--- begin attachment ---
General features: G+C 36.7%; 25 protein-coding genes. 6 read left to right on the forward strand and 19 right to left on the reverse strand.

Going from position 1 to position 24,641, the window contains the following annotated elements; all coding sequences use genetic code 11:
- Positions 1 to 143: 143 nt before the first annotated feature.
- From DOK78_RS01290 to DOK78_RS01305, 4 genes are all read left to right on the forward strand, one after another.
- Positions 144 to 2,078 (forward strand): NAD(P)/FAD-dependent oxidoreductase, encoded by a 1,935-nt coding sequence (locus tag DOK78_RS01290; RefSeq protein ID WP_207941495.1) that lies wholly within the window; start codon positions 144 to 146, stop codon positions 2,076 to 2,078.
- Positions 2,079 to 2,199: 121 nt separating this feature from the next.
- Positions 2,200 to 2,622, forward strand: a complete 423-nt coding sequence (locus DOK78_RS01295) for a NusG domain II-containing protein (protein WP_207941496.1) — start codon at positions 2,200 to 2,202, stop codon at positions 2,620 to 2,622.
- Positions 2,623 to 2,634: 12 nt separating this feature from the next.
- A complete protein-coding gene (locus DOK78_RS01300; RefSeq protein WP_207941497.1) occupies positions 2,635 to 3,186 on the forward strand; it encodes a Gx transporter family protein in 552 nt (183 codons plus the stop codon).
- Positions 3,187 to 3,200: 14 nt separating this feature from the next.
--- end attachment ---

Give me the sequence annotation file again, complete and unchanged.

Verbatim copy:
General features: G+C 36.7%; 25 protein-coding genes. 6 read left to right on the forward strand and 19 right to left on the reverse strand.

Going from position 1 to position 24,641, the window contains the following annotated elements; all coding sequences use genetic code 11:
- Positions 1 to 143: 143 nt before the first annotated feature.
- From DOK78_RS01290 to DOK78_RS01305, 4 genes are all read left to right on the forward strand, one after another.
- Positions 144 to 2,078 (forward strand): NAD(P)/FAD-dependent oxidoreductase, encoded by a 1,935-nt coding sequence (locus tag DOK78_RS01290; RefSeq protein ID WP_207941495.1) that lies wholly within the window; start codon positions 144 to 146, stop codon positions 2,076 to 2,078.
- Positions 2,079 to 2,199: 121 nt separating this feature from the next.
- Positions 2,200 to 2,622, forward strand: a complete 423-nt coding sequence (locus DOK78_RS01295) for a NusG domain II-containing protein (protein WP_207941496.1) — start codon at positions 2,200 to 2,202, stop codon at positions 2,620 to 2,622.
- Positions 2,623 to 2,634: 12 nt separating this feature from the next.
- A complete protein-coding gene (locus DOK78_RS01300; RefSeq protein WP_207941497.1) occupies positions 2,635 to 3,186 on the forward strand; it encodes a Gx transporter family protein in 552 nt (183 codons plus the stop codon).
- Positions 3,187 to 3,200: 14 nt separating this feature from the next.